CATALOGUE NUMBER 0426
PEACH BLOOM-GLAZED BRUSHWASHER, TANGLUOXI
KANGXI PERIOD (1661-1722) WITH MARK
Diameter: 4 ¾ inches
The Ashcroft Collection
Sotheby’s London, 14th November 2000, lot 165
Copper-red glazes, which had not been revisited since the Ming dynasty, were not only successfully fired but technically improved during the Kangxi period. Recent research by Peter Lam and others indicate that the famous ‘peach bloom’ group was produced during the early years of the Kangxi period under the supervision of the very able Zang Yingxuan. In 1681, with civil disturbances quelled, the emperor sent Zang from the Imperial Household Storage Office in Beijing to oversee the rebuilding of the kilns and serve as imperial supervisor. Jonathan Hay comments on the significance of the appointment, “The porcelains produced under Zang’s supervision between 1683 and 1688 demonstrate a commitment to the goals of precision, technological invention and variety that determined the entire subsequent history of Qing imperial porcelain. They accustomed the court to ceramic bodies of unprecedented purity and fineness, glazes in previously unknown colors and textures, and decorative painting both under the glaze and in overglaze enamels, of exquisite exactness,” from “The Diachronics of Early Qing Visual and Material Culture”, in The Qing Formation in World Historical Time, ed. Lynn A. Struve, Cambridge, 2004, Chapter 7, p. 318.
The glaze was notoriously difficult to achieve. To manage the fugitive copper-lime pigment, it is believed to have been sprayed, via a long bamboo tube with fine silk covering one end, onto a layer of transparent glaze and then fixed with another layer, so as to be sandwiched between two layers of clear glaze. The distinctive glaze has several beguiling Chinese names among them “drunken beauty” and “baby face”. ‘Peach bloom’ was most likely coined by the Western scholar Stephen W. Bushell in the 19th century. The glaze was used exclusively on forms for the scholar’s table; water pots, small vases, and brushwashers. Ralph M Chait, in "The Eight Prescribed Peachbloom Shapes Bearing Kang-hsi Marks," Oriental Art 3 (Winter 1957), 130-13 seems to have ascribed the glaze to only eight forms. John Ayers in "The Peachbloom Wares of the Kangxi Period (1662-1722)", Transactions of the Oriental Ceramic Society, vol. 64, 1999-2000 adds a ninth form to the group, however variations of the forms would imply that these scholar’s wares may never have been conceived as a set. The technique marks one of the great ceramic innovations of the Kangxi period, but probably due to the demanding process it remained in use for only a short time and was not revisited until around 1900 when reproductions of the famous glaze were made.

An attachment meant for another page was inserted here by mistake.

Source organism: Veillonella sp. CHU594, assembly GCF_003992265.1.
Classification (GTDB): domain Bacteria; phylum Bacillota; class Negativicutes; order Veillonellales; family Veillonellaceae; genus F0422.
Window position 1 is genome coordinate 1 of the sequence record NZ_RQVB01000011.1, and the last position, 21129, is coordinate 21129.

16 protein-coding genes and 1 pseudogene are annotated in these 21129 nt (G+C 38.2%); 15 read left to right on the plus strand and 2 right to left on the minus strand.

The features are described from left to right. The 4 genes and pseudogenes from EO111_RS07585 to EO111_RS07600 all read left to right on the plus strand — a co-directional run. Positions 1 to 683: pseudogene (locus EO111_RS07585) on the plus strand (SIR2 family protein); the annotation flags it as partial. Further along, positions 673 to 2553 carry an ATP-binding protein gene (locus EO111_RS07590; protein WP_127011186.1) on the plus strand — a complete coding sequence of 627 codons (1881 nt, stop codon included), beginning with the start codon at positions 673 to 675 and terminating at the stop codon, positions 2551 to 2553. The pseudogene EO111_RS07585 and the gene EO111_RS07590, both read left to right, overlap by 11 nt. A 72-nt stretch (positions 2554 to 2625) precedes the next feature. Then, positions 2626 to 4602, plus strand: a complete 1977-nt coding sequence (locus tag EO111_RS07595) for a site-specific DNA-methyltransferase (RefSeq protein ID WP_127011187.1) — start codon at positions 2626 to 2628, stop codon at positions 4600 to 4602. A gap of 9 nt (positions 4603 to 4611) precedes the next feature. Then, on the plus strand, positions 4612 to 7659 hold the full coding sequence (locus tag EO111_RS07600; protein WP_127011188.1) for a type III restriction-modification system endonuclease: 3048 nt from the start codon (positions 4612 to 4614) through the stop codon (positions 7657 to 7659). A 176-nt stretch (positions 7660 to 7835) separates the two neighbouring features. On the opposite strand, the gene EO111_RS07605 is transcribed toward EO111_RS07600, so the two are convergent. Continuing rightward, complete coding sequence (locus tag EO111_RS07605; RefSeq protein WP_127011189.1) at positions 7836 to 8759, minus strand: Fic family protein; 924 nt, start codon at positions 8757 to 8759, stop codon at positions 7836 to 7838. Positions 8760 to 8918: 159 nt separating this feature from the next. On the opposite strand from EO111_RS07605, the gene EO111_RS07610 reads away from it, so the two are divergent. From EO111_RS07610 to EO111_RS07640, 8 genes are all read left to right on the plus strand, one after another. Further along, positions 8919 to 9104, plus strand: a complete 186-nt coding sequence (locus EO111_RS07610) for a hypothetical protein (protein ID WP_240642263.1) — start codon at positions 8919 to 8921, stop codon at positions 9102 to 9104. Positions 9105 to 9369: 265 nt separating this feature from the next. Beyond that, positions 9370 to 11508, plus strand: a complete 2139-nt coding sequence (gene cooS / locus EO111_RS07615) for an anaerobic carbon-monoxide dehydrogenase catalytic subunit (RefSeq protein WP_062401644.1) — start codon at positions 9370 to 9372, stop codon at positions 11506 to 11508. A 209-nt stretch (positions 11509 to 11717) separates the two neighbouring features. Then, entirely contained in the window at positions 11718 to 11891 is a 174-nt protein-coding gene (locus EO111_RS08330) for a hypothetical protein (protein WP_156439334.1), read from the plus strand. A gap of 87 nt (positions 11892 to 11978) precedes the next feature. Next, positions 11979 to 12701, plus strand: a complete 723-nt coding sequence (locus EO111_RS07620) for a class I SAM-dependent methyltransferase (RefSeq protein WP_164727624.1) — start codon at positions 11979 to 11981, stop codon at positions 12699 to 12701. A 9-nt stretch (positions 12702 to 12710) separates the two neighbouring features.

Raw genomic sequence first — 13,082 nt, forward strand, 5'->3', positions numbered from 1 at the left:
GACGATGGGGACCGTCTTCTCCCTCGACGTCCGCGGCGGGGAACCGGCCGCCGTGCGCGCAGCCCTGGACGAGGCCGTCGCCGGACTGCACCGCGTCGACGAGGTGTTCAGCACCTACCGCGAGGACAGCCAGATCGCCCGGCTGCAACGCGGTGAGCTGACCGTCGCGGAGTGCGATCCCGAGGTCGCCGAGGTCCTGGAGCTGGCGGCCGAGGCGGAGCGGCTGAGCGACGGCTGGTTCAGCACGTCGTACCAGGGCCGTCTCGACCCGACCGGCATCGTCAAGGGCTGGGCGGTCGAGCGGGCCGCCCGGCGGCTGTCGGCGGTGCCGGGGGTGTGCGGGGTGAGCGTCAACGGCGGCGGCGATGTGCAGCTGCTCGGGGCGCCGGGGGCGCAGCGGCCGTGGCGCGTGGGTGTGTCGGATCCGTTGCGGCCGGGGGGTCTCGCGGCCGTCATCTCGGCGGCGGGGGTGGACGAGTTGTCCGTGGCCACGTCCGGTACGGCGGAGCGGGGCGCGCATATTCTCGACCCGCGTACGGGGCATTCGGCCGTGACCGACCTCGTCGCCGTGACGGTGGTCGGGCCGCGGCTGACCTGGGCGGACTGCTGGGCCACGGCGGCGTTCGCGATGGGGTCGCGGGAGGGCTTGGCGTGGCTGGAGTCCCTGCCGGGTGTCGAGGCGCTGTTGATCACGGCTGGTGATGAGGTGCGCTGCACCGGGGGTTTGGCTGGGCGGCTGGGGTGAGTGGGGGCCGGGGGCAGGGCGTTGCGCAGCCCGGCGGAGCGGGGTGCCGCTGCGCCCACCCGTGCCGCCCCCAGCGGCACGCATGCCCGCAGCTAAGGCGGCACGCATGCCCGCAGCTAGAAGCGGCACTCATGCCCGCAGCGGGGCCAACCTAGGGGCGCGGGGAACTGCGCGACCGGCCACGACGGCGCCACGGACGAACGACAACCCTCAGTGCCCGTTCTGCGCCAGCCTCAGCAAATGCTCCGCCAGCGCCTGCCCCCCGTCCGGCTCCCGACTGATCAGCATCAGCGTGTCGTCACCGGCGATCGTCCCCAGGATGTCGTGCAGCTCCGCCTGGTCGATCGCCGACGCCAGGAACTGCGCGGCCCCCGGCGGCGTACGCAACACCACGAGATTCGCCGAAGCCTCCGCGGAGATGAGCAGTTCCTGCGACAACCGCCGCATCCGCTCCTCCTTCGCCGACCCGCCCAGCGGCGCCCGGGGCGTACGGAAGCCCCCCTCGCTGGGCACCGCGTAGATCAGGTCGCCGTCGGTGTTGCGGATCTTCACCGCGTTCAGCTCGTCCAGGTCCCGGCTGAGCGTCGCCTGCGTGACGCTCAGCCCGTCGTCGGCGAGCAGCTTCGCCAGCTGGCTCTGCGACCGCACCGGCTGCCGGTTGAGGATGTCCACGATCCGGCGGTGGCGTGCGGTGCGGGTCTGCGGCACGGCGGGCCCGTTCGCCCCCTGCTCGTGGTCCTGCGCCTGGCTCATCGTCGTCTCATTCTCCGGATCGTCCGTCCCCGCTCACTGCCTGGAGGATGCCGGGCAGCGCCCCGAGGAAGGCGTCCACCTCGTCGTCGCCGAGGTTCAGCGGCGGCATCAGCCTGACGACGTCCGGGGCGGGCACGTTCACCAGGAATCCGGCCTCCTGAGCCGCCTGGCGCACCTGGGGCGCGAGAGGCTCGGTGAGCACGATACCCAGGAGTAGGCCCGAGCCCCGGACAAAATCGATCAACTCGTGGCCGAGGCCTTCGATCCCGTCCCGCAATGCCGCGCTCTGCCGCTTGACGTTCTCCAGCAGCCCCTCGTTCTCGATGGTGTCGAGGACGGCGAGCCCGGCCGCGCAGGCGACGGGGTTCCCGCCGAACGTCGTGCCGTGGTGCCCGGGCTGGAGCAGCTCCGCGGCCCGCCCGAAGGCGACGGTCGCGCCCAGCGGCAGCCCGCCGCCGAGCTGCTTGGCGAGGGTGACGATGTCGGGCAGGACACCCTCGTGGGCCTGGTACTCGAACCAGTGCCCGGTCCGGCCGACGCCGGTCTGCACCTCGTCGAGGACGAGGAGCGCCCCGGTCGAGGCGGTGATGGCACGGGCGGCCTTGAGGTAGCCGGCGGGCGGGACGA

The first peach bloom vases to reach the United States appear to have come from Beijing out of the famous collection of the Prince of Yi (d.1861), a provenance cited for the Walters Art Museum’s famous peach bloom vase and discussed in Hiram Woodward, “Seventeenth Century Chinese Porcelain in Various Worlds”, The Journal of the Walters Art Museum, vol. 70-71, 2012-2013, pp. 31-33. Mr. Walters acquired the vase at the 1886 Morgan auction for the then exorbitant amount of $18,000. The price was such that the New York Times wrote an article questioning the merit of such a purchase. Collectors defended the purchase and time has certainly proved it a wise acquisition.
A washer in the Palace Museum, Beijing, is illustrated in The Complete Collection of Treasures of the Palace Museum. Monochrome Porcelain, Hong Kong, 1999, pl. 19; another is published in Kangxi Porcelain Wares from the Shanghai Museum Collection, Hong Kong, 1998, pl. 208. A group of eight peach bloom wares, in the Metropolitan Museum of Art, New York, is illustrated in Suzanne G. Valenstein, A Handbook of Chinese Ceramics, New York, 1989, p. 237; and another seven were included in the exhibition Chinese Porcelain from the 15th to the 18th Century,Eskenazi, London, 2006, cat. nos. 4-10, where on p. 40, related washers are mentioned in the collection of the Walters Art Gallery, Baltimore, in the Baur collection, Geneva, and in the Meiyintang collection. It is interesting to note that extant examples of this ware show little sign of use indicating that they were appreciated as works of art by the imperial household or given as imperial gifts.
Text and images on this page appear courtesy of
Sotheby's New York and are excerpted from:
Sotheby's New York. Embracing Classic Chinese Culture:
Kangxi Porcelain from the Jie Rui Tang Collection.
March 14, 2014, p. 21. [exhibition catalog].